A version of the following story appeared in the 2016-17 fourth edition of AVALANCHE, the official game magazine of the Colorado Avalanche Hockey Club. For more feature stories, purchase a copy of the magazine during Avs home games at Pepsi Center. All proceeds from game-magazine sales support youth hockey associations in Colorado.
It was a dream come true for defenseman Nate Clurman to be selected in the NHL Draft, but to be picked by his hometown team put him on cloud nine.
On the morning of June 25, 2016, the Boulder, Colorado, native knew there was a chance that he could be selected on the second day of 2016 draft, but he was also keeping his expectations low since he still had a full year of high school left at the prestigious Culver Military Academy in Indiana.
However, when he heard the news that it was the Colorado Avalanche that chose him 161st overall in the sixth round of the summer selection, he was stunned.
"I was up in Vail eating breakfast," Clurman recalled. "Pretty crazy experience to hear it was Colorado, and with me being from Colorado, it was amazing. I was pretty shaken. I actually didn't eat any of my food."
Born in Boulder, Clurman spent three years of his early childhood in Southern California before returning to his home state. He played in the Rocky Mountain RoughRiders program in Boulder area and had frequented Pepsi Center to watch the Avs play.
Now he's part of the organization that plays its games off Chopper Circle in downtown Denver.
Clurman is the second Colorado-born player to be drafted by the franchise, joining Littleton native and former University of Denver Pioneer J.D. Corbin, who was picked by the Avalanche in the 2004 entry draft.
"It's amazing. Growing up, going to Avs games, seeing Adam Foote, Joe Sakic, Milan Hejduk, Erik Johnson, all these guys I looked up to," Clurman said of being part of the Avalanche family. "The Avs are still my favorite team. I still go to a lot of games now."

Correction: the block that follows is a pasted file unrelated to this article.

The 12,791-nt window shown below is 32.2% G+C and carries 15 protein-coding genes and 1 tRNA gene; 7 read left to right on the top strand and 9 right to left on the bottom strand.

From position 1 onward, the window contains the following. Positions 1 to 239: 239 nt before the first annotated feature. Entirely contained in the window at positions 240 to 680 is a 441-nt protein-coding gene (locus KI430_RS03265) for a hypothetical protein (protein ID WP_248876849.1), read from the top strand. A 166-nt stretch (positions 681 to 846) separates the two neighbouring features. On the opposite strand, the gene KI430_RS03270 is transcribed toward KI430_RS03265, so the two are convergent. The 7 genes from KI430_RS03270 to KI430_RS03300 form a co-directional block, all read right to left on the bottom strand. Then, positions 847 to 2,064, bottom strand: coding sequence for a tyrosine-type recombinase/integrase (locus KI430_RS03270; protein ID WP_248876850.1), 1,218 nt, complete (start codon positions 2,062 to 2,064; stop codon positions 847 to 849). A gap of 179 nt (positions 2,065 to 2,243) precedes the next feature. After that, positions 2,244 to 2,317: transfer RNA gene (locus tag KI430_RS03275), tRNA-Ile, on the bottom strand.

Nearly a week after being drafted, Clurman was at the club's practice facility for Colorado's annual rookie development camp. Wearing the 'A' logo on his jersey and taking part in drills on the ice with many of other top prospects and new draftees, that was when the feeling of being drafted by the Avalanche started to sink in.
"At first, no way," Clurman said during the 2016 camp of joining the Avs. "Coming out here and being with all of these great players and seeing what it is like and going through all this testing and activities, it's great to be out here and see the level of play."
When he attended his second development camp this past June, Clurman was more focused on what he wanted to accomplish during the on and off-ice sessions.
"There is so much they teach you here, on the ice, off the ice, that you can take back and show some of the other guys (on your team) and lead by example," he said to ColoradoAvalanche.com. "You work on it each and every day, and it helps coming here.
"Last year was pretty surreal being here, and it's time to get to work this summer."
At 6-foot-2 and 195 pounds, Clurman is still a few years away before Avs fans could possibly see one of their own guarding the blue line at Pepsi Center.
The Coloradoan graduated with his friends at Culver this past spring and will be playing in the United States Hockey League (the U.S.'s top junior league) this coming season with the Tri-City Storm, which is based in Kearney, Nebraska, just a five-hour drive from Denver.
Clurman will be at Tri-City for one year before beginning his college hockey career at the University of Notre Dame in 2018-19. He signed his letter of intent to play for the Fighting Irish last November.
"Just develop I think physically on the ice, hone my skills, get some good playing time and take that year to really focus on hockey," noted Clurman on his expectations with the Storm. "I'll be taking some [college-course] classes, but it will be a good year to focus on hockey."
As Clurman aims for success at the junior and collegiate levels, he'll look to continue improving his game while keeping an eye toward a possible pro future.
He'll have an NHL team in his own backyard to help him reach that dream.